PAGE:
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Six Common Mistakes in Writing Lesson Plans
(and what to do about them)

Dr. Bob Kizlik

Part 2

January 3,  2017


1. Preliminary Information

The development of a lesson plan begins somewhere, and a good place to start is with a list or description of general information about the plan. This information sets the boundaries or limits of the plan. Here is a good list of these information items: (a) the grade level of the students for whom the plan is intended; (b) the specific subject matter (mathematics, reading, language arts, science, social studies, etc.); (c) if appropriate, the name of the unit of which the lesson is a part; and (d) the name of the teacher.

2. The Parts

Each part of a lesson plan should fulfill some purpose in communicating the specific content, the objective, the learning prerequisites, what will happen, the sequence of student and teacher activities, the materials required, and the actual assessment procedures. Taken together, these parts constitute an end (the objective), the means (what will happen and the student and teacher activities), and an input (information about students and necessary resources). At the conclusion of a lesson, the assessment tells the teacher how well students actually attained the objective.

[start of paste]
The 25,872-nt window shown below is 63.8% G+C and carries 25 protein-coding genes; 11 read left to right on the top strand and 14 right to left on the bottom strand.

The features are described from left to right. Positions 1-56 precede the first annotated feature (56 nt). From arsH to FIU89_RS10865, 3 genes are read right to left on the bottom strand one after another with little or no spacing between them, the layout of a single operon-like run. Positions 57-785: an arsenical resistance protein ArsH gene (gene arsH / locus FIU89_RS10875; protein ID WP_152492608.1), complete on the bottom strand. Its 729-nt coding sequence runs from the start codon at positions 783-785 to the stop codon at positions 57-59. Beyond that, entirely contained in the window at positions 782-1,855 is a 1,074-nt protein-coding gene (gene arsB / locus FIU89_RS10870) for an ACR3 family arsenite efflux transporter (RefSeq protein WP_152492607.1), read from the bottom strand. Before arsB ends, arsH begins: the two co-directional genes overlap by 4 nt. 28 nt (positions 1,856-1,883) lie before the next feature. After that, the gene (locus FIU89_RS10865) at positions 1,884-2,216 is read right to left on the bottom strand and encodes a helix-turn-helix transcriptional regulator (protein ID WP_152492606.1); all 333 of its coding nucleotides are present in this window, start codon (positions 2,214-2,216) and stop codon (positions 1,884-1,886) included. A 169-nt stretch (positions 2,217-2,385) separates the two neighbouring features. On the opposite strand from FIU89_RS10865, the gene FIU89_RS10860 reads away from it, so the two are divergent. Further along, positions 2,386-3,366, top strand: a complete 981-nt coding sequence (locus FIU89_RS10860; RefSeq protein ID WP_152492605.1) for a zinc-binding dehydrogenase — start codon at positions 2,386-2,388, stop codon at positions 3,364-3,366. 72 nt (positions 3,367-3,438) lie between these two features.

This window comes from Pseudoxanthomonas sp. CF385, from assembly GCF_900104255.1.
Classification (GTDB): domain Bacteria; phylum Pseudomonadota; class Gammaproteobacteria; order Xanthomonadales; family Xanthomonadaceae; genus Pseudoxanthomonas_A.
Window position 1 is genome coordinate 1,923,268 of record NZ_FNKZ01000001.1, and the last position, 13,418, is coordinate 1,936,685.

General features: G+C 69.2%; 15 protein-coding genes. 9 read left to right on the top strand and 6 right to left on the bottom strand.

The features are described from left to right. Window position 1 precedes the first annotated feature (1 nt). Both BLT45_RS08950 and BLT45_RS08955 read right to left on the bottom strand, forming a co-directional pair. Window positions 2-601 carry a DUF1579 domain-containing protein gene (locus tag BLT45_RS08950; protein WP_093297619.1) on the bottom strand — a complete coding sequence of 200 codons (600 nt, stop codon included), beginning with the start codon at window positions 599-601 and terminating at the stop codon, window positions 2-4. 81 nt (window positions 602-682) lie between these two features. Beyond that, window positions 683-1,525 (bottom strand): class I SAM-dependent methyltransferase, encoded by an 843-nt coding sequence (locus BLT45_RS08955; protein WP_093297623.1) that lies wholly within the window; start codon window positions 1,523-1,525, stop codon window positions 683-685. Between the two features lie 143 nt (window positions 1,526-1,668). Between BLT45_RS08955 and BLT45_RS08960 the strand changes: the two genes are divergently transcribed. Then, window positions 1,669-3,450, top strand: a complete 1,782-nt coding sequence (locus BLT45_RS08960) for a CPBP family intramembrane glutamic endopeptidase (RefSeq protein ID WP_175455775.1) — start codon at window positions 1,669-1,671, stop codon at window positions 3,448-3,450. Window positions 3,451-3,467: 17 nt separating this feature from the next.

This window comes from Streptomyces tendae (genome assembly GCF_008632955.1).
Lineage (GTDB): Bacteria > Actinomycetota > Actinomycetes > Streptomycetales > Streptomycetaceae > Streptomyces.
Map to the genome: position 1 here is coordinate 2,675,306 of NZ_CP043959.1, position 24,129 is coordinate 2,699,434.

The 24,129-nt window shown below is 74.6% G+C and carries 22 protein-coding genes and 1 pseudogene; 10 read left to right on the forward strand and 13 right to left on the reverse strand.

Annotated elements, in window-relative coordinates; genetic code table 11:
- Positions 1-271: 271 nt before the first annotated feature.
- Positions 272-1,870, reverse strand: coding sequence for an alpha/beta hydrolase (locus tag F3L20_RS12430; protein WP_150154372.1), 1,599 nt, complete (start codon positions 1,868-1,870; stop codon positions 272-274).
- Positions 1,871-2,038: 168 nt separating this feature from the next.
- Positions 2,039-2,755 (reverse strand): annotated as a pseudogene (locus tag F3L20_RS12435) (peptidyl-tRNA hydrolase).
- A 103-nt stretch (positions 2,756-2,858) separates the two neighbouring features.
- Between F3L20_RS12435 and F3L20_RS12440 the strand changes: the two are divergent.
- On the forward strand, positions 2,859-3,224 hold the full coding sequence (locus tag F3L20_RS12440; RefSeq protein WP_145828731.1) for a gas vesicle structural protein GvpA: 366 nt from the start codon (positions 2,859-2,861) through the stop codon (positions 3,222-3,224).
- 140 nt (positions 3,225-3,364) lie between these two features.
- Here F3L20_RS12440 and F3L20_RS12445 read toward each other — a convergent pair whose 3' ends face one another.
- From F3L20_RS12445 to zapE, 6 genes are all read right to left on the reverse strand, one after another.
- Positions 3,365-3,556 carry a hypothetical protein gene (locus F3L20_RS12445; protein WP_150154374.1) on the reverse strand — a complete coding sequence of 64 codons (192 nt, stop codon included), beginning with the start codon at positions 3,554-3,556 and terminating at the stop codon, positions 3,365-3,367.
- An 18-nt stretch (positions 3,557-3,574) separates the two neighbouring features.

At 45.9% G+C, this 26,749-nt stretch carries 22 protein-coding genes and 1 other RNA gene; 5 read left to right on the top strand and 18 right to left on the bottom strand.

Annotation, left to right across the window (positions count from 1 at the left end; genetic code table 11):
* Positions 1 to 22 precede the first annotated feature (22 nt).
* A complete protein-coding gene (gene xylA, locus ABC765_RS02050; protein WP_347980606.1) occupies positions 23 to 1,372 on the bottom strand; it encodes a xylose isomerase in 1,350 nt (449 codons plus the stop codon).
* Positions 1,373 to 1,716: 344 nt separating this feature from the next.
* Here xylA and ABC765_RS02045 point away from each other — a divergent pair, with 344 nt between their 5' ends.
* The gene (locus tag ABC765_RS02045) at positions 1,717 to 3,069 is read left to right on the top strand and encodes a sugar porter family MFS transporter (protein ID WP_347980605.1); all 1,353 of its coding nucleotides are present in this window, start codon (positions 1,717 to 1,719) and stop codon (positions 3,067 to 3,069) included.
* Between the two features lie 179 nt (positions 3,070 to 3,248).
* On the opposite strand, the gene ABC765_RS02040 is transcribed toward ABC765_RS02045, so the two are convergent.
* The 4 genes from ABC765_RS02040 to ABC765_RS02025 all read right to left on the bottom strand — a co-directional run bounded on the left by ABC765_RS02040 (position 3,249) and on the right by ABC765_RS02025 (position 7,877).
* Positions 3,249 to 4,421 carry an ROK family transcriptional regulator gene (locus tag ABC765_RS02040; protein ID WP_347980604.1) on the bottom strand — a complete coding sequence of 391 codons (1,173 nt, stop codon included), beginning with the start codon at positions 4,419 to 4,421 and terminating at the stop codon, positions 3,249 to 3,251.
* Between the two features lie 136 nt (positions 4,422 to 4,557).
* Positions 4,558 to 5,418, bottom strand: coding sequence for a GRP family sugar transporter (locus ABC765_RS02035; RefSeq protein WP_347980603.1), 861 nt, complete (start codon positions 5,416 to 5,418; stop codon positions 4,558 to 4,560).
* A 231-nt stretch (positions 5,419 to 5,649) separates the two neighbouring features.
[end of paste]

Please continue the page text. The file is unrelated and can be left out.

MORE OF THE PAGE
In a diagram, the process looks something like this:

Input ======>process=====>output

Let's look at each part separately.

Input: This part refers to the physical materials, other resources, and information that will be required by the process. What are these inputs? First of all, if you have thought about what the lesson is supposed to accomplish, the inputs are much easier to describe. In general categories, inputs consist of:

1. Information about the students for whom the lesson is intended. This information includes, but is not limited to the age and grade level of the students, and what they already know about what you want them to learn.

2. Information about the amount of time you estimate it will take to implement the lesson.

3. Descriptions of the materials that will be required by the lesson, and at some point, the actual possession of the materials.